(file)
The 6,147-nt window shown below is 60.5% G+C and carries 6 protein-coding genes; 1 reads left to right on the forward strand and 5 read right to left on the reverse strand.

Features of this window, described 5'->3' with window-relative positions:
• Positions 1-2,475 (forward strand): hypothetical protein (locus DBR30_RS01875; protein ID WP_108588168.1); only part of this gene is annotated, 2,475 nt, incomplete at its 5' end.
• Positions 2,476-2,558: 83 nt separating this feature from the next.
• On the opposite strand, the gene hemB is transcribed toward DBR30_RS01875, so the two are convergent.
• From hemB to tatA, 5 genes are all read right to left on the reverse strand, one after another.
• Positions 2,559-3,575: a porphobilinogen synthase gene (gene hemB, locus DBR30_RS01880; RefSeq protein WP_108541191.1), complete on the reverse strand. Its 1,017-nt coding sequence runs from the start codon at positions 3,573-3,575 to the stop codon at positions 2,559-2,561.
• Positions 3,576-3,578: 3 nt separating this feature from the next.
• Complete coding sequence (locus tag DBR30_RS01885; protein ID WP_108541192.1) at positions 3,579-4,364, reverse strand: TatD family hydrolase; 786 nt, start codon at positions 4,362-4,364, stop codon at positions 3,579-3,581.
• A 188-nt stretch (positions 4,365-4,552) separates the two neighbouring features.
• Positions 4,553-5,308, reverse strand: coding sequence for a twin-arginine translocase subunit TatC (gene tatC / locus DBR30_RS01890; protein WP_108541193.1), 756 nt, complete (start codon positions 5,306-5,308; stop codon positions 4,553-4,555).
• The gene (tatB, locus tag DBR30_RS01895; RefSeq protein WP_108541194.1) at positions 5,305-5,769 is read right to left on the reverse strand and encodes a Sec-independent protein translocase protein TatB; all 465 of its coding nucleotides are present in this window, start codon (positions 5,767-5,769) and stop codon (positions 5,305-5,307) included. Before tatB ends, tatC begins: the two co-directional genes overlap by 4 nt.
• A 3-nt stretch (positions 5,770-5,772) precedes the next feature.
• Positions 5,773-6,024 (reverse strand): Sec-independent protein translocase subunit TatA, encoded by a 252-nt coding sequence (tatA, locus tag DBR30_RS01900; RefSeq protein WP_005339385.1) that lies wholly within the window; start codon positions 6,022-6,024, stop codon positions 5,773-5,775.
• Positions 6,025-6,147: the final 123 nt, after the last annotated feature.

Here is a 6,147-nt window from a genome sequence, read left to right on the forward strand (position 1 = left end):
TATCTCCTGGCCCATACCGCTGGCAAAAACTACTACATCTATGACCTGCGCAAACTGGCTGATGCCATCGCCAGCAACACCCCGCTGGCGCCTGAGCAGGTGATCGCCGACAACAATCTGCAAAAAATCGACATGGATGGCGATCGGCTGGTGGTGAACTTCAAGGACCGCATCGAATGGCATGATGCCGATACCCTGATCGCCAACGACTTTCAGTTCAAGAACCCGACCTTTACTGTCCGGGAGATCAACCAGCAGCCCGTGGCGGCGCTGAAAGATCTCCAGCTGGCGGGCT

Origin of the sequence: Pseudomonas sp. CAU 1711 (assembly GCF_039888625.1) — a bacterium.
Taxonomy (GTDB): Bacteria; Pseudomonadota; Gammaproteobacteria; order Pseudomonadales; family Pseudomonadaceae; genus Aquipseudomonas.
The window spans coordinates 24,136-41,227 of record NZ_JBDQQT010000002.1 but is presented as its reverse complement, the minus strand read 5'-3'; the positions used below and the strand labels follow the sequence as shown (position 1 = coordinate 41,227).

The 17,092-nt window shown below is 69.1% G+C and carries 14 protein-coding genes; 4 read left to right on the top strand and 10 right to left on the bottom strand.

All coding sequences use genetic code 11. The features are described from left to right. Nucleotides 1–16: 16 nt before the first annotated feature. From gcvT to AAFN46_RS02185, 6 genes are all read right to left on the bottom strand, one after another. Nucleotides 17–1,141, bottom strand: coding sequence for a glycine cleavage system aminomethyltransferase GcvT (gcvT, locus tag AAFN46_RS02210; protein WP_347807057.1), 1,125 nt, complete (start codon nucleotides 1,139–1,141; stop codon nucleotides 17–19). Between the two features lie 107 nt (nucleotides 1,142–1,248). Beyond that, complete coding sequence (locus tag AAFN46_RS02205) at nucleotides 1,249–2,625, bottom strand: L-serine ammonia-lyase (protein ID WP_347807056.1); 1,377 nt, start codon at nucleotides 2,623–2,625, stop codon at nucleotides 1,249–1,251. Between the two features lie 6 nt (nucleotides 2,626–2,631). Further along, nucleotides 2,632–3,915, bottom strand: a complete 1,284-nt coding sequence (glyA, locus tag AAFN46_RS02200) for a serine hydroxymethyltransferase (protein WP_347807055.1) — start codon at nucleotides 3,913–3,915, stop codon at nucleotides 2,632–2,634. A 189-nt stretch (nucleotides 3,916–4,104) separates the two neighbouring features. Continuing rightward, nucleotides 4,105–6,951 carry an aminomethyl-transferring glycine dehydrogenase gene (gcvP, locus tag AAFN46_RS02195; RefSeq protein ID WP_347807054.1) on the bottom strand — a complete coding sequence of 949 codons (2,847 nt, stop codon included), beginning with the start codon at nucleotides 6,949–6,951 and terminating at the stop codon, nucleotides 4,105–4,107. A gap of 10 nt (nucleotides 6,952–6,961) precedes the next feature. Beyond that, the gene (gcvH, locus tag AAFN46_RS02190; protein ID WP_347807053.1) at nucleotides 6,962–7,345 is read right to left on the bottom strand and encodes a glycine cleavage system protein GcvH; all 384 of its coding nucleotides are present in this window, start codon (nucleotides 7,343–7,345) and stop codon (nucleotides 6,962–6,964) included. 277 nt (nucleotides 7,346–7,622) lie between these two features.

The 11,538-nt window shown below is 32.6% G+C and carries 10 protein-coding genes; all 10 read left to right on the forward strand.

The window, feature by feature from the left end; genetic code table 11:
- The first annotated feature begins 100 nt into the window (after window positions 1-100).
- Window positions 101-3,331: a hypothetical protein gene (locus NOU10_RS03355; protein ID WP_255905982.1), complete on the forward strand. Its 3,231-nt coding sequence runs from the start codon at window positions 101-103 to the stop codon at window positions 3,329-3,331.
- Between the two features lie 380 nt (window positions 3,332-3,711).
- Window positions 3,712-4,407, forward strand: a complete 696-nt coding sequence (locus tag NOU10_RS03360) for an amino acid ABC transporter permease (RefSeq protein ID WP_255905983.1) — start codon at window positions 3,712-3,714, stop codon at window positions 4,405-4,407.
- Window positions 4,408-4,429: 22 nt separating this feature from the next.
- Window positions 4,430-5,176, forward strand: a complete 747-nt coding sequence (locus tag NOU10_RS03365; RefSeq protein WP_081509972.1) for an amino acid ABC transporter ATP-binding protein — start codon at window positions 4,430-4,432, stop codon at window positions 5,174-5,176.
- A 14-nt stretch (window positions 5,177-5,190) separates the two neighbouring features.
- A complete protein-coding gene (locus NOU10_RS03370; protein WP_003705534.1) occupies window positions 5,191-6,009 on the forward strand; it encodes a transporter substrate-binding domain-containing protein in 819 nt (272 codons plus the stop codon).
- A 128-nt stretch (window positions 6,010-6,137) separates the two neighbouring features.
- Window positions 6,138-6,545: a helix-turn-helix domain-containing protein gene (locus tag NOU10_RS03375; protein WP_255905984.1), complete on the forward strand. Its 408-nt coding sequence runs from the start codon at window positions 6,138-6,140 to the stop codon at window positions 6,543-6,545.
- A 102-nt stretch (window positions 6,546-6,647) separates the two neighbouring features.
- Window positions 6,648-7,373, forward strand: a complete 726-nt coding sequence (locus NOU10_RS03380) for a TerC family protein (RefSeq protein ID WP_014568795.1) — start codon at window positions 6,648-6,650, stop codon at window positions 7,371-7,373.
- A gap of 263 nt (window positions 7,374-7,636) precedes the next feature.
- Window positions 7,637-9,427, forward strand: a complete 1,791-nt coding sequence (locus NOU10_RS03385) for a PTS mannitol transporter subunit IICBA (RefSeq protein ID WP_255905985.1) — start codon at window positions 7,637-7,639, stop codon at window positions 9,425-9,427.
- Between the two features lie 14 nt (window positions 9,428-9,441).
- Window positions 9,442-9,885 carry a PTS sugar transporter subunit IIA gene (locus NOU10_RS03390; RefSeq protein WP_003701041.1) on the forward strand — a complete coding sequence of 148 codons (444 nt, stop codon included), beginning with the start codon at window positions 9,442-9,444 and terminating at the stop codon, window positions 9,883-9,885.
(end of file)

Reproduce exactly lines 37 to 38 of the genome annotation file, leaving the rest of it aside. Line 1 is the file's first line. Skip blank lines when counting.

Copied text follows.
- A gap of 263 nt (window positions 7,374-7,636) precedes the next feature.
- Window positions 7,637-9,427, forward strand: a complete 1,791-nt coding sequence (locus NOU10_RS03385) for a PTS mannitol transporter subunit IICBA (RefSeq protein ID WP_255905985.1) — start codon at window positions 7,637-7,639, stop codon at window positions 9,425-9,427.